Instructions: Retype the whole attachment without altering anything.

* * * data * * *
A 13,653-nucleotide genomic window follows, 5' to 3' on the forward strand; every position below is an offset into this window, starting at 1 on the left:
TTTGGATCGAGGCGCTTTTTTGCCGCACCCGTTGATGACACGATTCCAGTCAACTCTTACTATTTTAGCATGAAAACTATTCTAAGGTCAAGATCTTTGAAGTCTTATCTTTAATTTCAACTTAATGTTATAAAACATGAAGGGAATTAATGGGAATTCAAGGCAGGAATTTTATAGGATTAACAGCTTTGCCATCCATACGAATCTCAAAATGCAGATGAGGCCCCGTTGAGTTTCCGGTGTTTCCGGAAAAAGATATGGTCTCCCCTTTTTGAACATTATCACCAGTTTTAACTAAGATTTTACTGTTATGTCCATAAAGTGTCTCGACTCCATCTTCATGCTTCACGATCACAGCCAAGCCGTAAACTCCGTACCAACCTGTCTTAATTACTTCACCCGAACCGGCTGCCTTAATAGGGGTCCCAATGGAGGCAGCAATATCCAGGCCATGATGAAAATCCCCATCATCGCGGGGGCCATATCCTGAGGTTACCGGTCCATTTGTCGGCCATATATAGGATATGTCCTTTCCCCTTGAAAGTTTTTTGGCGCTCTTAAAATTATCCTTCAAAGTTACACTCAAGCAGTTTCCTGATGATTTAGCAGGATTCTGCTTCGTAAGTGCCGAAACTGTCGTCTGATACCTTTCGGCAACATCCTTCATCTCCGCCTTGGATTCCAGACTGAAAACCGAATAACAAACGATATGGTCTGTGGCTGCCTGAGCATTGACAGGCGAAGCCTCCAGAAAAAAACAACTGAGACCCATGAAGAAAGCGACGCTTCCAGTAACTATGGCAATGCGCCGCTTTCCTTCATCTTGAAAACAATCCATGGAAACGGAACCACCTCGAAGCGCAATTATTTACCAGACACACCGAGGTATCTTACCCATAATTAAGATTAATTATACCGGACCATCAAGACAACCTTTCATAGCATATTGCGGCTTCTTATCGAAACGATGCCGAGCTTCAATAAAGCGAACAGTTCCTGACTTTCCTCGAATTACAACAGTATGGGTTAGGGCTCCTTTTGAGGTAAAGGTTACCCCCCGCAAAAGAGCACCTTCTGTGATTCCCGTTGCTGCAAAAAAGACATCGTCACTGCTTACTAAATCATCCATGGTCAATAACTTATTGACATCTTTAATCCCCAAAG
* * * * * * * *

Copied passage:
A 13,653-nucleotide genomic window follows, 5' to 3' on the forward strand; every position below is an offset into this window, starting at 1 on the left:
TTTGGATCGAGGCGCTTTTTTGCCGCACCCGTTGATGACACGATTCCAGTCAACTCTTACTATTTTAGCATGAAAACTATTCTAAGGTCAAGATCTTTGAAGTCTTATCTTTAATTTCAACTTAATGTTATAAAACATGAAGGGAATTAATGGGAATTCAAGGCAGGAATTTTATAGGATTAACAGCTTTGCCATCCATACGAATCTCAAAATGCAGATGAGGCCCCGTTGAGTTTCCGGTGTTTCCGGAAAAAGATATGGTCTCCCCTTTTTGAACATTATCACCAGTTTTAACTAAGATTTTACTGTTATGTCCATAAAGTGTCTCGACTCCATCTTCATGCTTCACGATCACAGCCAAGCCGTAAACTCCGTACCAACCTGTCTTAATTACTTCACCCGAACCGGCTGCCTTAATAGGGGTCCCAATGGAGGCAGCAATATCCAGGCCATGATGAAAATCCCCATCATCGCGGGGGCCATATCCTGAGGTTACCGGTCCATTTGTCGGCCATATATAGGATATGTCCTTTCCCCTTGAAAGTTTTTTGGCGCTCTTAAAATTATCCTTCAAAGTTACACTCAAGCAGTTTCCTGATGATTTAGCAGGATTCTGCTTCGTAAGTGCCGAAACTGTCGTCTGATACCTTTCGGCAACATCCTTCATCTCCGCCTTGGATTCCAGACTGAAAACCGAATAACAAACGATATGGTCTGTGGCTGCCTGAGCATTGACAGGCGAAGCCTCCAGAAAAAAACAACTGAGACCCATGAAGAAAGCGACGCTTCCAGTAACTATGGCAATGCGCCGCTTTCCTTCATCTTGAAAACAATCCATGGAAACGGAACCACCTCGAAGCGCAATTATTTACCAGACACACCGAGGTATCTTACCCATAATTAAGATTAATTATACCGGACCATCAAGACAACCTTTCATAGCATATTGCGGCTTCTTATCGAAACGATGCCGAGCTTCAATAAAGCGAACAGTTCCTGACTTTCCTCGAATTACAACAGTATGGGTTAGGGCTCCTTTTGAGGTAAAGGTTACCCCCCGCAAAAGAGCACCTTCTGTGATTCCCGTTGCTGCAAAAAAGACATCGTCACTGCTTACTAAATCATCCATGGTCAATAACTTATTGACATCTTTAATCCCCAAAG